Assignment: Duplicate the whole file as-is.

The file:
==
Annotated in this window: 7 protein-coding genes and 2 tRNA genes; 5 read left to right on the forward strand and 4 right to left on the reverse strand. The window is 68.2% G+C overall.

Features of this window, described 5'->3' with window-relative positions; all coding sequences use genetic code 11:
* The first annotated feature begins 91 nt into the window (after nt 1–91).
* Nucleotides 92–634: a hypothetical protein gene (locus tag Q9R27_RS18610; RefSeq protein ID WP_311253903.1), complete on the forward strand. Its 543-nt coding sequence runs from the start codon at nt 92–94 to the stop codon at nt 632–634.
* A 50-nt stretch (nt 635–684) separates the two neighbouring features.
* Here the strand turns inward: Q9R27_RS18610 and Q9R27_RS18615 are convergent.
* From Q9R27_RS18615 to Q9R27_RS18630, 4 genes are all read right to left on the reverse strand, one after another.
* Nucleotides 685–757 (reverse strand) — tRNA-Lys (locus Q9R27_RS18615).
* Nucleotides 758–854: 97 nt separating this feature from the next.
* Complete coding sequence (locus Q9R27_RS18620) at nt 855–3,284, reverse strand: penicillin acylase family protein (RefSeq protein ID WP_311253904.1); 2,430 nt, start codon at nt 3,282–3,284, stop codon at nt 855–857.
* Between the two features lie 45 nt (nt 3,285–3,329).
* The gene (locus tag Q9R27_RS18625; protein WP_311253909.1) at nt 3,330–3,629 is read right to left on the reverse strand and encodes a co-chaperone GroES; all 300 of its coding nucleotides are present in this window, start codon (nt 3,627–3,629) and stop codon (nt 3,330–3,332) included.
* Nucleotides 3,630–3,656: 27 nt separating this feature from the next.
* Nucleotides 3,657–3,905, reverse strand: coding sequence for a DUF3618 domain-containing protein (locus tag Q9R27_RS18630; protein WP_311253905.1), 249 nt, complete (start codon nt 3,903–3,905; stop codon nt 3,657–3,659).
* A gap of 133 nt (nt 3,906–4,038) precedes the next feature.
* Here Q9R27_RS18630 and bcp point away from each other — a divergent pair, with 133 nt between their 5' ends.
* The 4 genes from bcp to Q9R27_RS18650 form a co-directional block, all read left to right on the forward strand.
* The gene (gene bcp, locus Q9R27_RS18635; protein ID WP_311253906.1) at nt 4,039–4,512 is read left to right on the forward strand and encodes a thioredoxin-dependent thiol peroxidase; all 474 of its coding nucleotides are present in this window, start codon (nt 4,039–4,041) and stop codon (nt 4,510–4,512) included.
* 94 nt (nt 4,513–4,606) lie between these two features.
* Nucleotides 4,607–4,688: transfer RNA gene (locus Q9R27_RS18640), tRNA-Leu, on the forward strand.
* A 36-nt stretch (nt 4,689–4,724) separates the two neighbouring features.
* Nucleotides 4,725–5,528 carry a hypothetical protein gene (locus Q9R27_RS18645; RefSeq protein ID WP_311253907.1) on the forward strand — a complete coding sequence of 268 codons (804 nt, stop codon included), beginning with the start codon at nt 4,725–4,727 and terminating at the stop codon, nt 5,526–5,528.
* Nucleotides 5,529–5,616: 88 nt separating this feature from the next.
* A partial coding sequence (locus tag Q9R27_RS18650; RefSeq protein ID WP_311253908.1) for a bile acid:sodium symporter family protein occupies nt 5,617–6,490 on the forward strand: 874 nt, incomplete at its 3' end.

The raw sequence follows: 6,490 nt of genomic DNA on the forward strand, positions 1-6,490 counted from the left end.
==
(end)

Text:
Annotated in this window: 7 protein-coding genes and 2 tRNA genes; 5 read left to right on the forward strand and 4 right to left on the reverse strand. The window is 68.2% G+C overall.

Features of this window, described 5'->3' with window-relative positions; all coding sequences use genetic code 11:
* The first annotated feature begins 91 nt into the window (after nt 1–91).
* Nucleotides 92–634: a hypothetical protein gene (locus tag Q9R27_RS18610; RefSeq protein ID WP_311253903.1), complete on the forward strand. Its 543-nt coding sequence runs from the start codon at nt 92–94 to the stop codon at nt 632–634.
* A 50-nt stretch (nt 635–684) separates the two neighbouring features.
* Here the strand turns inward: Q9R27_RS18610 and Q9R27_RS18615 are convergent.
* From Q9R27_RS18615 to Q9R27_RS18630, 4 genes are all read right to left on the reverse strand, one after another.
* Nucleotides 685–757 (reverse strand) — tRNA-Lys (locus Q9R27_RS18615).
* Nucleotides 758–854: 97 nt separating this feature from the next.
* Complete coding sequence (locus Q9R27_RS18620) at nt 855–3,284, reverse strand: penicillin acylase family protein (RefSeq protein ID WP_311253904.1); 2,430 nt, start codon at nt 3,282–3,284, stop codon at nt 855–857.
* Between the two features lie 45 nt (nt 3,285–3,329).
* The gene (locus tag Q9R27_RS18625; protein WP_311253909.1) at nt 3,330–3,629 is read right to left on the reverse strand and encodes a co-chaperone GroES; all 300 of its coding nucleotides are present in this window, start codon (nt 3,627–3,629) and stop codon (nt 3,330–3,332) included.
* Nucleotides 3,630–3,656: 27 nt separating this feature from the next.
* Nucleotides 3,657–3,905, reverse strand: coding sequence for a DUF3618 domain-containing protein (locus tag Q9R27_RS18630; protein WP_311253905.1), 249 nt, complete (start codon nt 3,903–3,905; stop codon nt 3,657–3,659).
* A gap of 133 nt (nt 3,906–4,038) precedes the next feature.
* Here Q9R27_RS18630 and bcp point away from each other — a divergent pair, with 133 nt between their 5' ends.
* The 4 genes from bcp to Q9R27_RS18650 form a co-directional block, all read left to right on the forward strand.
* The gene (gene bcp, locus Q9R27_RS18635; protein ID WP_311253906.1) at nt 4,039–4,512 is read left to right on the forward strand and encodes a thioredoxin-dependent thiol peroxidase; all 474 of its coding nucleotides are present in this window, start codon (nt 4,039–4,041) and stop codon (nt 4,510–4,512) included.
* 94 nt (nt 4,513–4,606) lie between these two features.
* Nucleotides 4,607–4,688: transfer RNA gene (locus Q9R27_RS18640), tRNA-Leu, on the forward strand.
* A 36-nt stretch (nt 4,689–4,724) separates the two neighbouring features.
* Nucleotides 4,725–5,528 carry a hypothetical protein gene (locus Q9R27_RS18645; RefSeq protein ID WP_311253907.1) on the forward strand — a complete coding sequence of 268 codons (804 nt, stop codon included), beginning with the start codon at nt 4,725–4,727 and terminating at the stop codon, nt 5,526–5,528.
* Nucleotides 5,529–5,616: 88 nt separating this feature from the next.
* A partial coding sequence (locus tag Q9R27_RS18650; RefSeq protein ID WP_311253908.1) for a bile acid:sodium symporter family protein occupies nt 5,617–6,490 on the forward strand: 874 nt, incomplete at its 3' end.

The raw sequence follows: 6,490 nt of genomic DNA on the forward strand, positions 1-6,490 counted from the left end.